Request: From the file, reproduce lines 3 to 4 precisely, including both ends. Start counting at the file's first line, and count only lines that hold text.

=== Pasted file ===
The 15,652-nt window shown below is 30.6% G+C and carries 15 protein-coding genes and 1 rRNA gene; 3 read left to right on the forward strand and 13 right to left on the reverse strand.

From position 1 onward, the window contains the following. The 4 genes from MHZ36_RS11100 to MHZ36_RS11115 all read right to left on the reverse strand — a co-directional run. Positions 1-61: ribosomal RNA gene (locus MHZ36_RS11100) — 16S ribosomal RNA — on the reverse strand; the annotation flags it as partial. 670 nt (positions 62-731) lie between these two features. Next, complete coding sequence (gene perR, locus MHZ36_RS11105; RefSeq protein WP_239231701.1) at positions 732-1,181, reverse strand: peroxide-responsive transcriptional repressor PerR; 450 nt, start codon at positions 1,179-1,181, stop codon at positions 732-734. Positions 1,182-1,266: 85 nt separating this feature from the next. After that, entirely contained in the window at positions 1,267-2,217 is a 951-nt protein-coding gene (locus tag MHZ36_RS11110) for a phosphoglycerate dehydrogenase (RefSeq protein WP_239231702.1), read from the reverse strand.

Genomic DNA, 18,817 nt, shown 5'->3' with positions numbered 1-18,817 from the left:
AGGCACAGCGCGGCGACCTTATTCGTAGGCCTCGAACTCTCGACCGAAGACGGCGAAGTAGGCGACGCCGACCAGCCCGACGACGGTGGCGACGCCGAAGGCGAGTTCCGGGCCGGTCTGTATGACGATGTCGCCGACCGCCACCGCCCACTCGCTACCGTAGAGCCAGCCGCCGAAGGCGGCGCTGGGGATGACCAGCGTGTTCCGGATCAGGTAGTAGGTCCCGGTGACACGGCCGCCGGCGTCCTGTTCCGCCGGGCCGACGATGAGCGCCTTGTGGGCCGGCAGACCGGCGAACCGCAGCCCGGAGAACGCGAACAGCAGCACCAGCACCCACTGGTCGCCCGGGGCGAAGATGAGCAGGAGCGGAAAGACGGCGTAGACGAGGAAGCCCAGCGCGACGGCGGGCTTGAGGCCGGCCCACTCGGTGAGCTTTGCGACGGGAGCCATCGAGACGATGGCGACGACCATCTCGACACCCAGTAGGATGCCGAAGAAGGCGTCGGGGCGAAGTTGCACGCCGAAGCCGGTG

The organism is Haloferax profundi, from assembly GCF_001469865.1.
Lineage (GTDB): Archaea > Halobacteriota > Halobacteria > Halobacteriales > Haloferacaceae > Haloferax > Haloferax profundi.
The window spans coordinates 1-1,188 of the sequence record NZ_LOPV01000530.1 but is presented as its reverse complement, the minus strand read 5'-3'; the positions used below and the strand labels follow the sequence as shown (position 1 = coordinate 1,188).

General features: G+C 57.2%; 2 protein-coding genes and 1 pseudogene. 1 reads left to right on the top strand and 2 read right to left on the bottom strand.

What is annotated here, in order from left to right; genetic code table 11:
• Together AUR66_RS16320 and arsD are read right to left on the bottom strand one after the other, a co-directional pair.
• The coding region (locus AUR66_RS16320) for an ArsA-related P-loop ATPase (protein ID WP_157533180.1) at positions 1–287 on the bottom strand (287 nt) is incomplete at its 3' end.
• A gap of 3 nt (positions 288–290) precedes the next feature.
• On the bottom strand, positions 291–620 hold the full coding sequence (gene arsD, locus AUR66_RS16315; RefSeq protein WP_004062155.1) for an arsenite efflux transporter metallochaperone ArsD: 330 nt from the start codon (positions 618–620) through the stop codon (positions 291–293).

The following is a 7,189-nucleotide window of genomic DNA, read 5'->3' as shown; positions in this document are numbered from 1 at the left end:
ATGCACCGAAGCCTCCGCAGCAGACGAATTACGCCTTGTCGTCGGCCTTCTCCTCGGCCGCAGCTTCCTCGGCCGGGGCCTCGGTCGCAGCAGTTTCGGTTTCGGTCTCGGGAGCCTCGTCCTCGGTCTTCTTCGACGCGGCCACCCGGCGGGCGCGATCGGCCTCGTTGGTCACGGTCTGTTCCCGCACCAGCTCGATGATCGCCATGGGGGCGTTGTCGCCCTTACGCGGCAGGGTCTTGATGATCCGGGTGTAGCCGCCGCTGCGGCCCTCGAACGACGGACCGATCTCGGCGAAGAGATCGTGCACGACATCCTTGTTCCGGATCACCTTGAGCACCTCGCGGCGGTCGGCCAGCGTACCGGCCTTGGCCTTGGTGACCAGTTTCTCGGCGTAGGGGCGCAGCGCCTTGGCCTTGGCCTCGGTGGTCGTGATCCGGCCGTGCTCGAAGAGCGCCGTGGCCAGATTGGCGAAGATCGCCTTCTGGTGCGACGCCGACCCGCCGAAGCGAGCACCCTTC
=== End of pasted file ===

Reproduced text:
Genomic DNA, 18,817 nt, shown 5'->3' with positions numbered 1-18,817 from the left:
AGGCACAGCGCGGCGACCTTATTCGTAGGCCTCGAACTCTCGACCGAAGACGGCGAAGTAGGCGACGCCGACCAGCCCGACGACGGTGGCGACGCCGAAGGCGAGTTCCGGGCCGGTCTGTATGACGATGTCGCCGACCGCCACCGCCCACTCGCTACCGTAGAGCCAGCCGCCGAAGGCGGCGCTGGGGATGACCAGCGTGTTCCGGATCAGGTAGTAGGTCCCGGTGACACGGCCGCCGGCGTCCTGTTCCGCCGGGCCGACGATGAGCGCCTTGTGGGCCGGCAGACCGGCGAACCGCAGCCCGGAGAACGCGAACAGCAGCACCAGCACCCACTGGTCGCCCGGGGCGAAGATGAGCAGGAGCGGAAAGACGGCGTAGACGAGGAAGCCCAGCGCGACGGCGGGCTTGAGGCCGGCCCACTCGGTGAGCTTTGCGACGGGAGCCATCGAGACGATGGCGACGACCATCTCGACACCCAGTAGGATGCCGAAGAAGGCGTCGGGGCGAAGTTGCACGCCGAAGCCGGTG